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You're Next

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“Sleep tight, sweetheart.”
“And you too, Mommy!” she said in her cute, six-year-old voice as she poked my nose and yawned.
“Goodnight, I love you,” I whispered as I closed the door and turned off the light, but she was already fast asleep.
I walked down the quick hallway to my room, passing the framed memories of the Civil War and vacations to Florida.
The brilliant gold trophies on the shelf held the light for a moment; reminding me of the sacred times we used to have before Ben went off to college.
So I walked around to my side of the bed and tucked myself in, too. I flipped through every channel before drifting off for a while only to be awoken by small hands and the unforgettable whisper of “Mommy, mommy.”
I finally rolled over to see what my daughter needed.
“What’s wrong, honey?”
“I had a bad dream,” she whispered loudly. And I noticed her face was wet with tears.
“Oh, sweetie, do want to tell me about it and sleep next to me and Daddy for tonight?”
She merely nodded her had as I reached for a tissue off the nightstand and dabbed her tears.
“So what happened?”
“D…Daddy died.”
She’d never had a dream like that before. I pulled her over between Daddy and me and tucked her under the covers for the second time tonight.

In the morning, I woke due to the blaring sirens, probably the neighbors and their up-to-no-good kids again.
My husband had already gone to work as usual. He always worked early on Saturdays. I’m a late sleeper, and a heavy one.
I opened the white blinds to see what the racket was about, to discover that the two police cars and ambulance were indeed, at my house. Picking up my blue robe, I headed downstairs to find little Annie staring out the front window, watching Grandpa talk to the police.
I put on my slippers and opened the door to go see what this was about. Before I even got to the ambulance, one of the emergency doctors stepped out to confront me.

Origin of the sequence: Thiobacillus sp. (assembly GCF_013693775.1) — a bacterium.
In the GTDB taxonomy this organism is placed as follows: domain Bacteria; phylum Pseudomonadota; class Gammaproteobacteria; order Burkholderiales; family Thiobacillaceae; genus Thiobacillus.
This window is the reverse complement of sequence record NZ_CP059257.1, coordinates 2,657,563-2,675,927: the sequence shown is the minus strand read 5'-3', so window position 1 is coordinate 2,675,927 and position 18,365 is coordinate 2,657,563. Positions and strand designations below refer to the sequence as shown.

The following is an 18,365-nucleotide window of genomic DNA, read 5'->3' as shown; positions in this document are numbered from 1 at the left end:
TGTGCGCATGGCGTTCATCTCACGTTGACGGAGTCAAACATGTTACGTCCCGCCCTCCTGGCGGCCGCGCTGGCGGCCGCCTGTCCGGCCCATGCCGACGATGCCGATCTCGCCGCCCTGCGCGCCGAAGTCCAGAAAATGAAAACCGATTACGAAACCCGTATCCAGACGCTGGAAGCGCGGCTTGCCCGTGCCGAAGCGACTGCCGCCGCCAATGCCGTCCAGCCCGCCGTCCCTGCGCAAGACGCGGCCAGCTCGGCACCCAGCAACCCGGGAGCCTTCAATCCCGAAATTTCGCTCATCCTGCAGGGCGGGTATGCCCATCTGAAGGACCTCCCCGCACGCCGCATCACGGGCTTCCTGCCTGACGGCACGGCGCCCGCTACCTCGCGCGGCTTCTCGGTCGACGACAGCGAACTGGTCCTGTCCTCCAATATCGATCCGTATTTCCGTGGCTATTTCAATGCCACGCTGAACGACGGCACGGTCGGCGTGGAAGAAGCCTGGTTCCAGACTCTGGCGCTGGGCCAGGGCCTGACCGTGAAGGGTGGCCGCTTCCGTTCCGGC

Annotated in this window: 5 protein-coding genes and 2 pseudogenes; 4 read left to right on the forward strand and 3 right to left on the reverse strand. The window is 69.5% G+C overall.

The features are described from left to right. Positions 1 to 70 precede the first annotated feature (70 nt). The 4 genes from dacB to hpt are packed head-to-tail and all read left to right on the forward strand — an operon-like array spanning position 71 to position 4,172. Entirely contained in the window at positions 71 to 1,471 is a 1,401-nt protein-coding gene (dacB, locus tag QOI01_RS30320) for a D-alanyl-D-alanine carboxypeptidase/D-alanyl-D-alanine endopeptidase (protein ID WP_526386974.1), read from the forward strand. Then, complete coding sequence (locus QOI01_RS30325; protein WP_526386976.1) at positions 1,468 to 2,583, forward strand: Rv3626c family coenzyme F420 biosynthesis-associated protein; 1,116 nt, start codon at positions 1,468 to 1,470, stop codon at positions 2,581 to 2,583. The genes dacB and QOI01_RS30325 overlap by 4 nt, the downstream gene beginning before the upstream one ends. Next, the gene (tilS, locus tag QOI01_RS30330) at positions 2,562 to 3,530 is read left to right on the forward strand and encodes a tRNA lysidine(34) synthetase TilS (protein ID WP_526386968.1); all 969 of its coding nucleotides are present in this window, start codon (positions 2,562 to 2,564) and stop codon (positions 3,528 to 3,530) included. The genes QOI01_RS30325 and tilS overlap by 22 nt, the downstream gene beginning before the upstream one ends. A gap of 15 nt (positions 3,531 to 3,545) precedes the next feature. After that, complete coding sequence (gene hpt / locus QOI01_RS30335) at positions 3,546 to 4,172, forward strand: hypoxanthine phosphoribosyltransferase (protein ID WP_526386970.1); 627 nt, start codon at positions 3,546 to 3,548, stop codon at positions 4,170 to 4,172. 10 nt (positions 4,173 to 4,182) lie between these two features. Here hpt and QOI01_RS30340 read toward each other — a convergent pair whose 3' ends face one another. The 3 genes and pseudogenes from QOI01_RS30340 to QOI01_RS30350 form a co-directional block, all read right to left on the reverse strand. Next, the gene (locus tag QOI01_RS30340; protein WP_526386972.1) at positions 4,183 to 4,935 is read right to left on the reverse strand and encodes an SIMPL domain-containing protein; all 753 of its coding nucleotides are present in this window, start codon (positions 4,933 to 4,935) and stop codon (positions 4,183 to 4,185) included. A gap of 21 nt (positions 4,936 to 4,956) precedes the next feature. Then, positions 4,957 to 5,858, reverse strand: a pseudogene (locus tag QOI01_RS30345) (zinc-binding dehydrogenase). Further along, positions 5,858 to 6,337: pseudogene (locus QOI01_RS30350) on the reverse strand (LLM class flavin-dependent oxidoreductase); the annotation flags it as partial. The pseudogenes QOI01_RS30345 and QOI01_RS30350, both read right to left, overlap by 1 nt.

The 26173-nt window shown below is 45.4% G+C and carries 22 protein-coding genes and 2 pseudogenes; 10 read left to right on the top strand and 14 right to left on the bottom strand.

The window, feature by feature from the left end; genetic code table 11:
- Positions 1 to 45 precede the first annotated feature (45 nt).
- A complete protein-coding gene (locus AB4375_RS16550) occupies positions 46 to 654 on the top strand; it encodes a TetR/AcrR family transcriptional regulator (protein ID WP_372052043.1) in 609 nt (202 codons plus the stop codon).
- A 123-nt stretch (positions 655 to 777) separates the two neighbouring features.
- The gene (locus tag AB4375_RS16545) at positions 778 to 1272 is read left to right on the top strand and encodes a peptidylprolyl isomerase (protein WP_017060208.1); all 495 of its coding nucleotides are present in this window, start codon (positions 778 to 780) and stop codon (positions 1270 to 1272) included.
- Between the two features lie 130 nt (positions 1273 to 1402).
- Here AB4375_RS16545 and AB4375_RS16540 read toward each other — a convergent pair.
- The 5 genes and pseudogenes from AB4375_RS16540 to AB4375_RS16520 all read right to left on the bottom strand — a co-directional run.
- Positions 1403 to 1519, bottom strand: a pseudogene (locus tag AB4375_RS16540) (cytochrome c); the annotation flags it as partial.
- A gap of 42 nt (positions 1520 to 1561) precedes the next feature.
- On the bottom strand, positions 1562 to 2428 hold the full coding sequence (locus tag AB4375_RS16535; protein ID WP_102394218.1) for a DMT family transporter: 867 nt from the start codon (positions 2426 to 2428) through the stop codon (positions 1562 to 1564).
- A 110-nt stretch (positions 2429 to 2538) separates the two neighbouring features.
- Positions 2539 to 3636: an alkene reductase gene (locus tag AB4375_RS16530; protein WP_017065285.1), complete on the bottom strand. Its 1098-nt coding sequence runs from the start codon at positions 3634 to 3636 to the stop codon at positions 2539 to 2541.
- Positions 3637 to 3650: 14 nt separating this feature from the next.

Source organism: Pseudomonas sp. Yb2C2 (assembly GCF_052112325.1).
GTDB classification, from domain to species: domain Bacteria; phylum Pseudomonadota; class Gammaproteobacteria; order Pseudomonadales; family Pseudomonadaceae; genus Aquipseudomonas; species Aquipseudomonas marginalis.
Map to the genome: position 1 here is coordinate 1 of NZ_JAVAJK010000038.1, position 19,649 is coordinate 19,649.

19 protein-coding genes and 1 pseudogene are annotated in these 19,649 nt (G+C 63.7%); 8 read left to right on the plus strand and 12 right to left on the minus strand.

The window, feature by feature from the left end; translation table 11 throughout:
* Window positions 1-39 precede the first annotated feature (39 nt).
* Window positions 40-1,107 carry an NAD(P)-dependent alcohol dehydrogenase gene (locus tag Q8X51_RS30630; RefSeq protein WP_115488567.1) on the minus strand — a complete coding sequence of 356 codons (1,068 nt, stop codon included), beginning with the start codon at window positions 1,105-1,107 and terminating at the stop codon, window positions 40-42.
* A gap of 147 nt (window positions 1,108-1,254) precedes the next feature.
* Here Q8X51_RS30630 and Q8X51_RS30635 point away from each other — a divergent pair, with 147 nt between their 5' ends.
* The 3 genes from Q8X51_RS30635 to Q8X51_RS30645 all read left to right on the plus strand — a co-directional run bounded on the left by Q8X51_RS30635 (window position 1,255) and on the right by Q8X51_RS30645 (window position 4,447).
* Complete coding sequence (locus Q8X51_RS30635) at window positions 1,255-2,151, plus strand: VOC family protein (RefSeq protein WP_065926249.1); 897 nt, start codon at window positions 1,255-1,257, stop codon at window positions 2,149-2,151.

“I’m …I’m so, so sorry, he never had a chance. It was a very fatal heart attack, killed him instantly.” Her broken sentences echoed chaotically in my mind: “He never had a chance…He never had a chance.”
I asked to see him, and she helped me onto the ambulance as I grabbed his face and kissed him on his head. My tears were already dripping onto the clean, fabric sheet that covered him. I stepped out and nodded.
Annie ran out to me when she saw me crying and finally asked why they were here.
“Daddy…Daddy went to join Grandma in heaven, Annie. Daddy is dead.”
And that’s when I realized; those same words were spoken just last night, in the same terrifying tone.
Annie, at six, seemed to take it better than me; quiet tears formed, but never fell.
When she finally spoke, “I told you, I tried to warn you, I…I tried, but you didn’t listen. I wasn’t allowed to tell you, I promised I wouldn’t, at least, not till after…” she trailed off leaving me confused.
“What, Annie, what are you trying to say?”
Her eyes were sincere and glassy again as they bored into my own. “I told you Daddy was going to die,” and the smallest, most unwanted smile crossed her face for just a second, “and you’re next,” she winked.





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